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Cuts 'provoke anxiety' among mental health patients

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A major shake-up in the welfare system could have a “quite devastating” impact on people with fragile mental health, it has been claimed.

A report to the board of the Sussex Partnership Foundation Trust said that some people will need more support to prevent their mental health relapsing and special care to cope with the “very threatening” changes.

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It also acknowledged that the changes may help others with mental health problems succeed in finding employment, provided the jobs are suitable.

Report author Richard Ford, executive commercial director at the trust, said: “For people with mental health, learning disability and substance misuse problems, the proposed welfare reforms will probably have greater impact than any other changes.

“These people have faced stigma and discrimination when trying to find or stay in employment.

“They have also found the process of moving from benefits to work very difficult to manage and anxiety provoking.

“Many will find changes to the welfare system very threatening. Some people will have disabilities that mean they cannot work and they will wonder if they will no longer be eligible for benefits.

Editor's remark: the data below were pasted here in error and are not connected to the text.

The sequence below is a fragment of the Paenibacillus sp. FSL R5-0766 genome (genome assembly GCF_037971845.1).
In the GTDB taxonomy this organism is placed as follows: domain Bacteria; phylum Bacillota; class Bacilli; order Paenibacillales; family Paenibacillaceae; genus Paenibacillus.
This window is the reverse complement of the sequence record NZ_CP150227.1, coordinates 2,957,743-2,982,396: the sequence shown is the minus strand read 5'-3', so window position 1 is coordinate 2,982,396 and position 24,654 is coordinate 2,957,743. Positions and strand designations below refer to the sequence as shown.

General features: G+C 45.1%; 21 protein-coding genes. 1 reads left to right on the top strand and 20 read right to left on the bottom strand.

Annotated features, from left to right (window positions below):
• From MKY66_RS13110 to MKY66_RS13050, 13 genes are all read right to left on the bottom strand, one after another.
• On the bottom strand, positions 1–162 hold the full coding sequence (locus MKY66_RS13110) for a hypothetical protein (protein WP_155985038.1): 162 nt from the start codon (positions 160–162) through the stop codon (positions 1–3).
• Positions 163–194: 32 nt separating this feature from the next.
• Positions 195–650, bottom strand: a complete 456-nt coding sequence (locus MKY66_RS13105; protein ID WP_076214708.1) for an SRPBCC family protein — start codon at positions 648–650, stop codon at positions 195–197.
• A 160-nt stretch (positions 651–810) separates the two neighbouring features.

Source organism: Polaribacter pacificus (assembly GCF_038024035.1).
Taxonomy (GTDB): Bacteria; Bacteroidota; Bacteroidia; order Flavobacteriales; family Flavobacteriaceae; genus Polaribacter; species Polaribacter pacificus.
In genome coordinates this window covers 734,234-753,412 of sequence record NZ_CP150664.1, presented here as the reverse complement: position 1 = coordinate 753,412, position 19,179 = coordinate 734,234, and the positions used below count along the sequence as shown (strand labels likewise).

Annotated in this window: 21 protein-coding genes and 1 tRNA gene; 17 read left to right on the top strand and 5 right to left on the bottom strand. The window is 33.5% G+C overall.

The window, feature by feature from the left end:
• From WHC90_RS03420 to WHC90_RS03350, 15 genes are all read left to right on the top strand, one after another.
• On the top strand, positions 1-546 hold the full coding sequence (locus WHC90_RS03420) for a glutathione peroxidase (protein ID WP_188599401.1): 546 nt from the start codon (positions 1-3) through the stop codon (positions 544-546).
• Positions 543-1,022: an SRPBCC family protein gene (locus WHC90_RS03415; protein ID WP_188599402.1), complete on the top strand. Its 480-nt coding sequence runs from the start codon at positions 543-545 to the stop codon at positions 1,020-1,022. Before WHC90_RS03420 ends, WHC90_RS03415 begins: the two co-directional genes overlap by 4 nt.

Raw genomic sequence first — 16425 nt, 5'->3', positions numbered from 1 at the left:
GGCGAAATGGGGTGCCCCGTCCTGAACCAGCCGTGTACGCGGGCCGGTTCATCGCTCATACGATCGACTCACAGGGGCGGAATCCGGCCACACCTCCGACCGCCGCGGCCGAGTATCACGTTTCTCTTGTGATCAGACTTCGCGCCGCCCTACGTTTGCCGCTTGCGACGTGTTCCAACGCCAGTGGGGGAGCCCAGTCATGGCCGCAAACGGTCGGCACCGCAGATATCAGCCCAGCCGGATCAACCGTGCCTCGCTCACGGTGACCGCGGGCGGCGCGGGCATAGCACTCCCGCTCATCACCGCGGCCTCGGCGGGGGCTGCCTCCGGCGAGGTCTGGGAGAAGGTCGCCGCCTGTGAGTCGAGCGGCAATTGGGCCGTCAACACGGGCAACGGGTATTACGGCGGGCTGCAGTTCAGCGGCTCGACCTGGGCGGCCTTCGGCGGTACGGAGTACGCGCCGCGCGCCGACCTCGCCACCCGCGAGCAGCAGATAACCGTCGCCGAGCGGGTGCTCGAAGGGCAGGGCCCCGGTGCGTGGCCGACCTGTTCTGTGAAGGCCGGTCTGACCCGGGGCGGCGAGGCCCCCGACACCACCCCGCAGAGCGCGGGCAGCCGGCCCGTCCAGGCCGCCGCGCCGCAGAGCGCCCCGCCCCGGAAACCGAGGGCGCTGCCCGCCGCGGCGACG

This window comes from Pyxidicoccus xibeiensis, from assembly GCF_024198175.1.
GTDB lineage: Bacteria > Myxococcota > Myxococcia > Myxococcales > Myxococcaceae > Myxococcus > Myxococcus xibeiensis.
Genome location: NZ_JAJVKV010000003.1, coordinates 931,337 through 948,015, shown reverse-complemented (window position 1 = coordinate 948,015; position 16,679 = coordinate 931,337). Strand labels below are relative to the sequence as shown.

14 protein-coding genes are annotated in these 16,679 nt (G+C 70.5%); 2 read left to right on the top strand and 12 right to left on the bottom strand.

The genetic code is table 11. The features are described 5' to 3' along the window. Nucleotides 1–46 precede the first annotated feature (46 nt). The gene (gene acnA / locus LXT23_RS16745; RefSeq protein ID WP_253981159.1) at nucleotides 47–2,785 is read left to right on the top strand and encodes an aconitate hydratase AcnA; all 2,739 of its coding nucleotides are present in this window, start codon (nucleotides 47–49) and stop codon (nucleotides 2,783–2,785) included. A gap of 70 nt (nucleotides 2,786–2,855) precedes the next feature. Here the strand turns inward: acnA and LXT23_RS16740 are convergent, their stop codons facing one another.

“However, the proposed changes could be excellent news if people who face significant prejudice and discrimination are at last helped to get jobs that they want.

“This will have big benefits for their mental health, feelings of self-worth, inclusion and economic wellbeing. There is plenty of evidence that work is good for your health.

“Changes to housing benefits may well mean that people have to move and there could be an influx of people who claim benefits into areas of cheaper rented accommodation.”

He added that the changes will be welcomed by many “as long as suitable, often entry level, employment is available”.

Dr Ford continued: “Employers will need support to realise the benefits of recruiting from a more diverse labour market.

“Sussex Partnership will play its part working with other agencies to help those affected by welfare changes avoid knock-on detrimental impact on their mental health.

“The proposed changes to the welfare system will be excellent news for some but possibly quite devastating for others.”

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